I’m happy to announce that tonight I’ll be playing some records — yes, honest-to-goodness slabs of vinyl — alongside Tim of A Stack of Dusty Records, at an old and fave haunt: River Gods — the spot where I used to host Wicked Wicked Thursdays back in my pre-BR days and, yes, the place where Skip Gates and Sgt. Crowley had a post-WhiteHouse beer once back in the People’s Republic.
I’ll be playing two sets, an hour each, probably 9-10 and 11-12. For the first, I’ll be digging into the mid-century exotica I inherited from Seymour & Bernice, and for the second I’ll be dipping into my random assortment of reggae, hip-hip, r&b, and turntablist oddness. If you’re around, should be a fine spot to quench your thirst as well as your appetite for sonic snaps’n’crackles.
Tonight at Beat Research we’re happy to have Trizlam, a Dorchester native and crate-digging scholar interested in the circulation of musical media — he wrote an extensive essay on the importance of “yardtapes” in the Jamaican diaspora — who recently returned from a three-month tour of Colombia where he engaged in some serious picó peeping with the help of Fabian from the Africolombia blog.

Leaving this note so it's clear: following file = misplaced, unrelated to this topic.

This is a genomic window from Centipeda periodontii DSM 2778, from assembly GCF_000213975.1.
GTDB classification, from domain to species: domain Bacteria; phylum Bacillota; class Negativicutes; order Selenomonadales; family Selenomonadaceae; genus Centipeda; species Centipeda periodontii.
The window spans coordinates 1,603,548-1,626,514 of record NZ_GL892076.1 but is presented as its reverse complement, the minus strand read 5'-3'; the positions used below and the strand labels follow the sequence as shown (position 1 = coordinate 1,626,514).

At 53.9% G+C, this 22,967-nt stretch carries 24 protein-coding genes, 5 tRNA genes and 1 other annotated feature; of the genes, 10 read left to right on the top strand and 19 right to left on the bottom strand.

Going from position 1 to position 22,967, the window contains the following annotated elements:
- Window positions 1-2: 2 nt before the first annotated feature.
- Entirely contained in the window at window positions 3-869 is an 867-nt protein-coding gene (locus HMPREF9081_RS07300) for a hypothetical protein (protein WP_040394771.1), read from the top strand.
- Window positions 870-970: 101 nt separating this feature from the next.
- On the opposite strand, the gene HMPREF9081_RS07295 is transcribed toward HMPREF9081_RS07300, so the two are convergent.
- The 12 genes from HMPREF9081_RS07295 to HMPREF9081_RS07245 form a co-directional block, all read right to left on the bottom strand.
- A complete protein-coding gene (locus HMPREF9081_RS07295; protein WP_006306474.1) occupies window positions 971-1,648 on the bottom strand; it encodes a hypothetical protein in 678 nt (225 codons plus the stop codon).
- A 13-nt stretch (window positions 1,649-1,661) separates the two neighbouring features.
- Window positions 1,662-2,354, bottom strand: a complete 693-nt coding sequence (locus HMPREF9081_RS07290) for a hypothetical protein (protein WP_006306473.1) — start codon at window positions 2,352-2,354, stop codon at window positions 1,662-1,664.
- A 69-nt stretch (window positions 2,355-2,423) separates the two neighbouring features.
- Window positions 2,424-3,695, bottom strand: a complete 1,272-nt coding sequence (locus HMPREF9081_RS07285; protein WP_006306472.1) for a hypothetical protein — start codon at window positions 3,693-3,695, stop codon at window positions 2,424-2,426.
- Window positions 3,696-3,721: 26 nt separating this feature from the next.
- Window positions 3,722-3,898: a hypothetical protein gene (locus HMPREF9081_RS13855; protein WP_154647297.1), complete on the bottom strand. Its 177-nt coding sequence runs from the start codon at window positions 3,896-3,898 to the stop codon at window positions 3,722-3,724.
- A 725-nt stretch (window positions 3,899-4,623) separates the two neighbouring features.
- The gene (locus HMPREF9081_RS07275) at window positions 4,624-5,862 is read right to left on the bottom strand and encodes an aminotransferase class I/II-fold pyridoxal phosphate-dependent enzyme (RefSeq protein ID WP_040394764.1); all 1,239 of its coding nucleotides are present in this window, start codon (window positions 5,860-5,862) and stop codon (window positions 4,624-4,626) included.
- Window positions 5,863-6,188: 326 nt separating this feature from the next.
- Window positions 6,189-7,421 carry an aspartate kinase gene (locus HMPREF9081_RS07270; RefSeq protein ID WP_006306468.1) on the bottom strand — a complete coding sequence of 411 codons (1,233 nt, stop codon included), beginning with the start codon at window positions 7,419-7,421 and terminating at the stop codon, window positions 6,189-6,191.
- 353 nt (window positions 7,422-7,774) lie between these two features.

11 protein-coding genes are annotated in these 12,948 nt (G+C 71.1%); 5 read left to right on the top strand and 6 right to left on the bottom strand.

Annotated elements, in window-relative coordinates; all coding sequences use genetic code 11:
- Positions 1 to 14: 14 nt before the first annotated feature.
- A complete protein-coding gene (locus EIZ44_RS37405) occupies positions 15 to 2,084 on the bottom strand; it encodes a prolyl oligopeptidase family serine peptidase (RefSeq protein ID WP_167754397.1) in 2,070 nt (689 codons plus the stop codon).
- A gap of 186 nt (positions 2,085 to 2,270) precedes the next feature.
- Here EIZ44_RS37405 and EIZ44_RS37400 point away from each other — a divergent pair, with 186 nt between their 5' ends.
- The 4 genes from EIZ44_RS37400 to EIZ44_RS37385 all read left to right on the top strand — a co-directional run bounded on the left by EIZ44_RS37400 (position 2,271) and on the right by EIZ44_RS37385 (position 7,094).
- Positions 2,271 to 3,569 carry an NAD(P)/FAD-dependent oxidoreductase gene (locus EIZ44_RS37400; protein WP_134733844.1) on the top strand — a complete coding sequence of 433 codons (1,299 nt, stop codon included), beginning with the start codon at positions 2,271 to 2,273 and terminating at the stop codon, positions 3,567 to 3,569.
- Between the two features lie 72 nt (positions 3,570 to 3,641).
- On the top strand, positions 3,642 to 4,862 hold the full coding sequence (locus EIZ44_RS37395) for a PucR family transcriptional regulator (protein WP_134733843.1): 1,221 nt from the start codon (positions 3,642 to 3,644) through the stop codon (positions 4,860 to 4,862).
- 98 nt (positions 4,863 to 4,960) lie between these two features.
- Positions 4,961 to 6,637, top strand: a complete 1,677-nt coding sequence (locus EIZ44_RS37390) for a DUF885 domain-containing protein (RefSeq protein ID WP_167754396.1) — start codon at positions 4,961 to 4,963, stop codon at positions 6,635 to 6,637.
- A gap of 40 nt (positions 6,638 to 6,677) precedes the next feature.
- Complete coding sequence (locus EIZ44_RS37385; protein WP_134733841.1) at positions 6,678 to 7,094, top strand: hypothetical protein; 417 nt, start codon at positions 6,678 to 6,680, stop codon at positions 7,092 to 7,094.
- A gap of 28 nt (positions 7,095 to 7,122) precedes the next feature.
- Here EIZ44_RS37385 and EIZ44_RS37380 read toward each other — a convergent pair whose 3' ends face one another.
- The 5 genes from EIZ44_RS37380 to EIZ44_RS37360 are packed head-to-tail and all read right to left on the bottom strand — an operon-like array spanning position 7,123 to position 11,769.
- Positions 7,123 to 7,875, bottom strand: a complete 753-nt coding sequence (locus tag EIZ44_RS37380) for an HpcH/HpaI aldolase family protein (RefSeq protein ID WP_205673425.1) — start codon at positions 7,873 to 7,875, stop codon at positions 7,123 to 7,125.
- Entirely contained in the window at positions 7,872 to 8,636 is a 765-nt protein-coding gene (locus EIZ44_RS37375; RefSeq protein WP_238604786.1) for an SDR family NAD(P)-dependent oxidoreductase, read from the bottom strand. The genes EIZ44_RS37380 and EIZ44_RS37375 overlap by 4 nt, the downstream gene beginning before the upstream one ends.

In addition to visiting various old picós, replicas of the old greats (one of which he’s apparently shipped to Boston!), and new-style picos alike, he also got lots of great photos and conducted some interviews — & of course, he picked up a bunch of champeta, cumbia, and música tropical, a fine selection thereof he’ll be sharing with us at Enormous Room tonight. (No report on whether he’ll have any choque versions that I’ve yet to hear, but rest assured I’ll be asking him, especially since his tour also took him to Buenaventura.)
Since arriving back in the Bean, Triz has been blogging up a tropical storm, including a post on the picós he visited. In a case of great timing, the latest features a cumbia mix culled from all over South America. Go get a taste of what you might hear tonight, and add Ruff Luxury to whatever it is you add URLs to these days.
Yesterday Cluster Mag posted my second contribution to what we’re calling a “multimedia mash-up series.” (The first was my Lambada mega-mix.) As with my “Gasodoble” remix, this mashy montage sources related clips from YouTube — in this case drawing from Colombian (and a Dominican) choque vids and a variety of folk (mostly US-based) doing the bump — and collides them together (artfully, I hope) to pose some fun questions about symmetries, genealogies, and notable departures.